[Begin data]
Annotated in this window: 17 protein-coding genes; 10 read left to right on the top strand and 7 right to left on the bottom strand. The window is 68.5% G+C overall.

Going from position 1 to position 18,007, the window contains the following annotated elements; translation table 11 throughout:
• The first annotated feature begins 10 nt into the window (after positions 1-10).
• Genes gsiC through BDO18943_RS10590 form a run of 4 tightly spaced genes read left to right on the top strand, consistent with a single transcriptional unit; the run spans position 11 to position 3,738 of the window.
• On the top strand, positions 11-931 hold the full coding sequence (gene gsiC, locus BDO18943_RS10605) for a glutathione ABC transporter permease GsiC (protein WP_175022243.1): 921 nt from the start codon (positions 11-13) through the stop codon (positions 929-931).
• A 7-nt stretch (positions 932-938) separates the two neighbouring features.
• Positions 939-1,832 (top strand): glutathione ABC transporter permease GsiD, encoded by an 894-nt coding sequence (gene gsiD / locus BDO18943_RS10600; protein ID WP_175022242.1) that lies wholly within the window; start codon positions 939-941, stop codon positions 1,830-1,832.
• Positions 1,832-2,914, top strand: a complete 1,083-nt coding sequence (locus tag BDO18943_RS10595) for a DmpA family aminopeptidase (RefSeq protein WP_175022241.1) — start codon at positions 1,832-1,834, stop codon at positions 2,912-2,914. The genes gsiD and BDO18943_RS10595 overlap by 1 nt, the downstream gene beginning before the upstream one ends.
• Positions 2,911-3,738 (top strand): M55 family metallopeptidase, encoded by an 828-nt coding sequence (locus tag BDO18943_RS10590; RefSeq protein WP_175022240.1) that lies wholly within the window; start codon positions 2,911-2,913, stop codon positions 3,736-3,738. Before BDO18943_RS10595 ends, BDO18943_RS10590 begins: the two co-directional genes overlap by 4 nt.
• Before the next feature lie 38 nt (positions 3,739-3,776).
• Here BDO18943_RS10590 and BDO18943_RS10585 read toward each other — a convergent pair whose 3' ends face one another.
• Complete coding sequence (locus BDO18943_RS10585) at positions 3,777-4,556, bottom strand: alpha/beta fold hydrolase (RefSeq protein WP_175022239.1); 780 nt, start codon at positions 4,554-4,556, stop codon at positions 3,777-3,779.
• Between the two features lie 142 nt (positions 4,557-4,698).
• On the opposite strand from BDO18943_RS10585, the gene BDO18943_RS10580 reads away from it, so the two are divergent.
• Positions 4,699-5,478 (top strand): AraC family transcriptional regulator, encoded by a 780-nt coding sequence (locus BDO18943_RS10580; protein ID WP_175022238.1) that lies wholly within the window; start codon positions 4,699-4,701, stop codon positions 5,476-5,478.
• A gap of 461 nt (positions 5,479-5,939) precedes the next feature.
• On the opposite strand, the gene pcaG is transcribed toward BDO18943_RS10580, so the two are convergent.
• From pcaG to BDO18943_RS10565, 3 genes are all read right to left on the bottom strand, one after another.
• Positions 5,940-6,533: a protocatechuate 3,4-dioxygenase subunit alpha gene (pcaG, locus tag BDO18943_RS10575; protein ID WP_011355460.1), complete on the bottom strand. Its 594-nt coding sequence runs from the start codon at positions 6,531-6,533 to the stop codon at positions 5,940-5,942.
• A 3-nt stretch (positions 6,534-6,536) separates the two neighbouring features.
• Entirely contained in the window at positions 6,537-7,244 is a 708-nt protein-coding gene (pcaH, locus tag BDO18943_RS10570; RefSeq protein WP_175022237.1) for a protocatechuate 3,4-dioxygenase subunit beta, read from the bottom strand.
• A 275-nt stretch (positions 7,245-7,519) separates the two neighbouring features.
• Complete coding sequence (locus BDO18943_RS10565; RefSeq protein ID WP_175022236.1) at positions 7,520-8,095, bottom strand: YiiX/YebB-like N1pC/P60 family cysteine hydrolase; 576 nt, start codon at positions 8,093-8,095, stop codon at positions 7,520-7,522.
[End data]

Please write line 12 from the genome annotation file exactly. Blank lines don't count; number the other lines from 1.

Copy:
• Complete coding sequence (locus BDO18943_RS10585) at positions 3,777-4,556, bottom strand: alpha/beta fold hydrolase (RefSeq protein WP_175022239.1); 780 nt, start codon at positions 4,554-4,556, stop codon at positions 3,777-3,779.